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June 17th, 2019 — 9 min read

by Greg Rakozy
by Greg Rakozy

We all want to have codebases that are easy to maintain, so we start out with the best of intentions to make our codebase (or our corner of the codebase) maintainable and easy to understand. Over time, as a codebase grows, it can become more and more difficult to manage dependencies (JS, CSS, images, etc.). As projects grow, an increasing amount of your codebase becomes "tribal knowledge" (knowledge that only you or a few others are privy to) and this sort of knowledge contributes to "technical debt" (whether that term is accurate or not).

I like to keep my codebases manageable for not only me (the one who wrote it), but also my teammates, future maintainers, and myself in 6 months. I think we can all agree that this is a great ideal that we should strive for in our codebases. There are a lot of different tools and techniques at our disposal to accomplish this.

Let's talk about Code Comments

I don't want to discuss whether to comment your code (you should) and what your comments should be about (You explain why you're doing something unexpected in the comments so people coming after can understand the decisions that were made which resulted in the unexpected or odd code). (Ok, maybe I did want to talk about that a little). Instead I want to focus on where those code comments are placed. We generally "co-locate" these comments with the code they're explaining by putting it as close as possible to the relevant code.

Consider for a minute, if we did this differently. What if we place those comments in a totally separate file. A massive DOCUMENTATION.md file or perhaps even a docs/ directory that maps back to our src/ directory. Sound like fun to you? Yeah, not to me either. There would be some serious problems we'd encounter by not co-locating our comments with the code it's explaining.

  • Maintainability: They'd get out of sync or out of date quicker (than they already do). We'd move or delete a src/ file without updating the corresponding docs/ file.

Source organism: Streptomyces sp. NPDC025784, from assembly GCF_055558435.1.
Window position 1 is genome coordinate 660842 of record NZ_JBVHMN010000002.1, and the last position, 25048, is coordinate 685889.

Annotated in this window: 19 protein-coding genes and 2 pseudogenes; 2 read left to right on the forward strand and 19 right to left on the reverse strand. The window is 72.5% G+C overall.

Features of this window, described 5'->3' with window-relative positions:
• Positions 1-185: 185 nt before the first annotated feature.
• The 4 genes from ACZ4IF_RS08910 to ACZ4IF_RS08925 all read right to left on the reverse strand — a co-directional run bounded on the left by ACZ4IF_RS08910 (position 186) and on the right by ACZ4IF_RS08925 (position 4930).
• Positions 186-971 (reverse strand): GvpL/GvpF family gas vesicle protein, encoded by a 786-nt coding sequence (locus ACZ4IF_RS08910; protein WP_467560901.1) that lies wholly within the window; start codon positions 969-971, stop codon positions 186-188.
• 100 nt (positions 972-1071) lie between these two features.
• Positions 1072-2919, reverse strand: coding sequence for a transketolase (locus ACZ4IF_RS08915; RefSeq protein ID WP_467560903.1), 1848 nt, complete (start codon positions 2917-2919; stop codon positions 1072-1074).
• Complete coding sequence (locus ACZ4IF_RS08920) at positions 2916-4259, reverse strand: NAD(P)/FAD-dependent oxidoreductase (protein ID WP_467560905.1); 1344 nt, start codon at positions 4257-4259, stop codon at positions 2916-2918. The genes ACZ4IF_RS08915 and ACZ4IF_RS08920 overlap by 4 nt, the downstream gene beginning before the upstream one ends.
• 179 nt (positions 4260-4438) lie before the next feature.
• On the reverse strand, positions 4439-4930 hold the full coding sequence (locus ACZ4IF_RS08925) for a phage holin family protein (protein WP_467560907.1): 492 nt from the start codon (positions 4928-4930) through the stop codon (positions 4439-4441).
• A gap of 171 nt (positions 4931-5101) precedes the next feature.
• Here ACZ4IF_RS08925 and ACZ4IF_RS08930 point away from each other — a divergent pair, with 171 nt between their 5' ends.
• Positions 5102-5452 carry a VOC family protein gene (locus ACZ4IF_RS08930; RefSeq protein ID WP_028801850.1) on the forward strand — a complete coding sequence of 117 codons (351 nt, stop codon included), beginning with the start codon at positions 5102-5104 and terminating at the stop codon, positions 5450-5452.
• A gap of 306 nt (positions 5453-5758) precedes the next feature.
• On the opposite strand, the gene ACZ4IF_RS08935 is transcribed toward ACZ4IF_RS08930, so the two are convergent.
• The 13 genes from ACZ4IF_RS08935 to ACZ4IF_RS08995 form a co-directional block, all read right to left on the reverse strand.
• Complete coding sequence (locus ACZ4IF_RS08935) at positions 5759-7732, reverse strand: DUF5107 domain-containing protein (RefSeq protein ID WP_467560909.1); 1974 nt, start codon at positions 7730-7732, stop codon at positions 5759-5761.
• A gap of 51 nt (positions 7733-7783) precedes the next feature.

• Applicability: People looking at the code in src/ might miss an important comment in docs/ or not comment their own code because they don't realize that there's an existing docs/ file for the src/ file they're editing.
  • Ease of use: Context switching from one location to the next would be a challenge with this kind of a set up as well. Having to deal with multiple locations for files could make it difficult to ensure you have everything you need to maintain a component.

We could definitely come up with a convention for this kind of code commenting style, but why would we want to? Isn't it simpler to keep the comments co-located with the code they're explaining?

So what?

Now, you're probably thinking to yourself: "Yeah, duh, this is why nobody does this docs/ thing and everyone just co-locates their comments with the code. That's obvious. What's your point?" My point is that the benefits of co-location are everywhere.


Take HTML for example. All the benefits of co-locating our comments translate over to our templates as well. Before modern frameworks like React, you'd have your view logic and your view templates in totally separate directories. This falls prey to the same problems described above. These days it's far more common to put these things in the exact same file with React and Vue for example. With Angular if it's not in the same file, the template file is at least right next to the JS file with which it is associated.


Another concept this applies well to is CSS. I'm not going to argue with you about the merits of CSS-in-JS (it's fantastic), but the benefits are out of this world. Learn more here.


This concept of file co-location applies great to unit tests as well. How common is it to find a project with a src/ directory and a test/ directory filled with unit tests that attempts to mirror the src/ directory? All the pitfalls described above apply here as well. I probably wouldn't go as far as putting the unit tests in the exact same file, but I don't totally rule that out as an interesting idea either (the implementation is left as an exercise to the reader).

To help enable a more maintainable codebase, we should co-locate our tests files with the file or group of files they are testing. This ensures that when new people (or myself in 6 months) come to the code, they can see immediately that the module is tested and use those tests as a reference to learn about the module. When they make changes, it reminds them to update (add/remove/modify) the tests to account for their changes.